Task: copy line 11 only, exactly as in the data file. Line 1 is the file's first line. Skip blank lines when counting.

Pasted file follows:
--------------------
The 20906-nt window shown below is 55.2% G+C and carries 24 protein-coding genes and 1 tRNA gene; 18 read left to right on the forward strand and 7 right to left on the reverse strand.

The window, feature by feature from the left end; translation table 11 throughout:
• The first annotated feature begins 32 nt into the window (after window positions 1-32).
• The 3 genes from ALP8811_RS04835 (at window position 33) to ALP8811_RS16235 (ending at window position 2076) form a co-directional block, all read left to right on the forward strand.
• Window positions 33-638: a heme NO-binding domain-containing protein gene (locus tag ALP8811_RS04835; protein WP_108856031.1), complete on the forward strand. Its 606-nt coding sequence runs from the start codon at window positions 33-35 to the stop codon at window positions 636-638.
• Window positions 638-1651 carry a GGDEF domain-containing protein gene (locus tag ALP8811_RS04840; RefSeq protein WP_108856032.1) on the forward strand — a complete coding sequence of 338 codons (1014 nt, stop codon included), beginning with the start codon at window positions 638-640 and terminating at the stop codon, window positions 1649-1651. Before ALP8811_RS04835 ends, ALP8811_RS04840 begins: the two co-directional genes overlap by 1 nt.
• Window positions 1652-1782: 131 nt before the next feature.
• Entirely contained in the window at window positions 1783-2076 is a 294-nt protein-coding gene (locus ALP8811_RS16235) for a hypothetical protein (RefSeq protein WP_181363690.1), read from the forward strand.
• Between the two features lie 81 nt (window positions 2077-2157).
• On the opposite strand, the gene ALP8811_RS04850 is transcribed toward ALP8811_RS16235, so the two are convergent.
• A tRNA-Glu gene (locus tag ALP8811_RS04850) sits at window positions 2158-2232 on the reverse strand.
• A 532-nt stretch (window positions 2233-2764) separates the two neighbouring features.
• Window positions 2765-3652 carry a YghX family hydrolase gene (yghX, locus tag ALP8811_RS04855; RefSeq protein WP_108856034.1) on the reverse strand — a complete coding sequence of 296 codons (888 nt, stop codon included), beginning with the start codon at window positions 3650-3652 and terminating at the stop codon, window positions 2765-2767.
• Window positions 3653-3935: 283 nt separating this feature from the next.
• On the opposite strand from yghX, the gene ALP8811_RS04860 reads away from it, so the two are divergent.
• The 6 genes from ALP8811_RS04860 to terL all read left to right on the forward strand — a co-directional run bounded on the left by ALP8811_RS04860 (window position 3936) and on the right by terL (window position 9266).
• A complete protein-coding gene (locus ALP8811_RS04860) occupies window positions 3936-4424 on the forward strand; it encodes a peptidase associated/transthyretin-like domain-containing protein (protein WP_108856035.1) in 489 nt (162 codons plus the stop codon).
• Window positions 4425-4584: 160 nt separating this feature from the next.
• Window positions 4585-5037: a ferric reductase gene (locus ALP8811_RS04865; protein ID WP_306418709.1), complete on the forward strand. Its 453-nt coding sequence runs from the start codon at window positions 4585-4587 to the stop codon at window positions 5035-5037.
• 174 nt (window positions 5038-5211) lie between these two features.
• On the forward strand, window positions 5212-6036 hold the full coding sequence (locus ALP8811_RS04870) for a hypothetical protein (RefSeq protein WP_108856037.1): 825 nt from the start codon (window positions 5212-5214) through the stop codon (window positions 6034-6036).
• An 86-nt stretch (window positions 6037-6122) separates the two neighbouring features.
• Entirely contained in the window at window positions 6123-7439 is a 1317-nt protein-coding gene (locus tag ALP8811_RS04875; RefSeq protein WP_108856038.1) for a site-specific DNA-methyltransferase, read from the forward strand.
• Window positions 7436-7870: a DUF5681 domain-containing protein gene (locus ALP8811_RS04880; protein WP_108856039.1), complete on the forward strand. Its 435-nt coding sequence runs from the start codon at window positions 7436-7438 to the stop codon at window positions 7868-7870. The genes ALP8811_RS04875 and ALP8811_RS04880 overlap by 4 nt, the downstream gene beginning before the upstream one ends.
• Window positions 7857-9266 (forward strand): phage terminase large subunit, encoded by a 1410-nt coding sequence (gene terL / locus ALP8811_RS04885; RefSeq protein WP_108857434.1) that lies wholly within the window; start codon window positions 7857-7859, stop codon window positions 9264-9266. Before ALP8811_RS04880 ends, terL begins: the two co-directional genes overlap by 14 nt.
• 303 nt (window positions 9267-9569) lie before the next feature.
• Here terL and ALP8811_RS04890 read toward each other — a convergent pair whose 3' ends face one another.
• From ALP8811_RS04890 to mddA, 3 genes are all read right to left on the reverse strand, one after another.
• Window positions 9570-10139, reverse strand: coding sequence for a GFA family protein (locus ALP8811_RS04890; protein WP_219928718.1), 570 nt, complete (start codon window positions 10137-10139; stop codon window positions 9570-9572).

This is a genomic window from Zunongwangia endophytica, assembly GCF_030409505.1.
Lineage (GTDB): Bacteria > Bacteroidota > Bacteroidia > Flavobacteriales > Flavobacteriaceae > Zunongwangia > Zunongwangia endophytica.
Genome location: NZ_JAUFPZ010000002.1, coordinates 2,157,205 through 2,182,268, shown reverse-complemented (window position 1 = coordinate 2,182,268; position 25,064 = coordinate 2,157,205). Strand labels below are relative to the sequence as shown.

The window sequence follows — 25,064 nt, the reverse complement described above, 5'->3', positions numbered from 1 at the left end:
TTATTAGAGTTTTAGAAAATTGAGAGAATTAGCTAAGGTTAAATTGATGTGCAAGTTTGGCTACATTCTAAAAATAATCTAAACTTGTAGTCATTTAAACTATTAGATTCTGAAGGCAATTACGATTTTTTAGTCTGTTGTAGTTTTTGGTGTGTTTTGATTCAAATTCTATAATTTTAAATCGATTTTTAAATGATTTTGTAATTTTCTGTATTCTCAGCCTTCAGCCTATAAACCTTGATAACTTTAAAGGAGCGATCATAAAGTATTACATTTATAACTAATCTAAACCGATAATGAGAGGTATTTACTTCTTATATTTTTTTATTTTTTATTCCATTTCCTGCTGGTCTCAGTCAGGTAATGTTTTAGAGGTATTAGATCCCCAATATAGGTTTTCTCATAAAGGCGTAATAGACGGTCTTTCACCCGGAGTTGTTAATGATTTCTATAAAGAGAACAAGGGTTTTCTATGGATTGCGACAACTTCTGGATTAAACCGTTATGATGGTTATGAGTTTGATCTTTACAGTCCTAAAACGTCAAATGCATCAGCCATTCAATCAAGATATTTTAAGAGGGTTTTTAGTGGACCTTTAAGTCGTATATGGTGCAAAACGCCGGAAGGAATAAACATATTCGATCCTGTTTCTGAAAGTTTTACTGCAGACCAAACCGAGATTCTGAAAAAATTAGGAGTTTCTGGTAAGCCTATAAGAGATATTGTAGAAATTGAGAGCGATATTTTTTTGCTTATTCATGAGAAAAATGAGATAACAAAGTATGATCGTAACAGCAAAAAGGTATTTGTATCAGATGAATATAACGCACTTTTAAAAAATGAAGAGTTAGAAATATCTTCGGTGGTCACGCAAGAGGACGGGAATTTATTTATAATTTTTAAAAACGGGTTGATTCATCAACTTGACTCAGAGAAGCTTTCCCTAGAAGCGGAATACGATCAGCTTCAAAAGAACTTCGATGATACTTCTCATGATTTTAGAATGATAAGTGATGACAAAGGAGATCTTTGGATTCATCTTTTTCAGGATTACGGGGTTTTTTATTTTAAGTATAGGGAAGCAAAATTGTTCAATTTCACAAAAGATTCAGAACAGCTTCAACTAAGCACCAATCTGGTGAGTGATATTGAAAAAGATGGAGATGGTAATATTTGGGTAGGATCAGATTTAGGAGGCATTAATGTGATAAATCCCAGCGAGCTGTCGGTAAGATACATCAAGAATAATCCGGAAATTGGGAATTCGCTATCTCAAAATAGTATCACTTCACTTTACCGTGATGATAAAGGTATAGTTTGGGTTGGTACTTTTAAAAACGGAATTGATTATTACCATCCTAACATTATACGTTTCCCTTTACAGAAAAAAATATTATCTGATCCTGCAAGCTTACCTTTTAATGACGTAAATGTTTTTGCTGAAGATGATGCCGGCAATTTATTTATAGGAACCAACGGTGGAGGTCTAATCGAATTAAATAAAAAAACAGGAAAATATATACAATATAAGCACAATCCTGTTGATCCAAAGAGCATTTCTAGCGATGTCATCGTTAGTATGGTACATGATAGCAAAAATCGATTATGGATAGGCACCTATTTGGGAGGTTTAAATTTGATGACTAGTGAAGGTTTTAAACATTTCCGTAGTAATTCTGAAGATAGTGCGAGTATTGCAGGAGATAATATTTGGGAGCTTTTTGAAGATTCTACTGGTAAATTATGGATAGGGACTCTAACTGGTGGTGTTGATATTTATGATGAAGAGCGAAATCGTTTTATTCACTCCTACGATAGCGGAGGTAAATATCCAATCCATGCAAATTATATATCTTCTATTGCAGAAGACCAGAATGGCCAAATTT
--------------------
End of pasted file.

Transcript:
• A tRNA-Glu gene (locus tag ALP8811_RS04850) sits at window positions 2158-2232 on the reverse strand.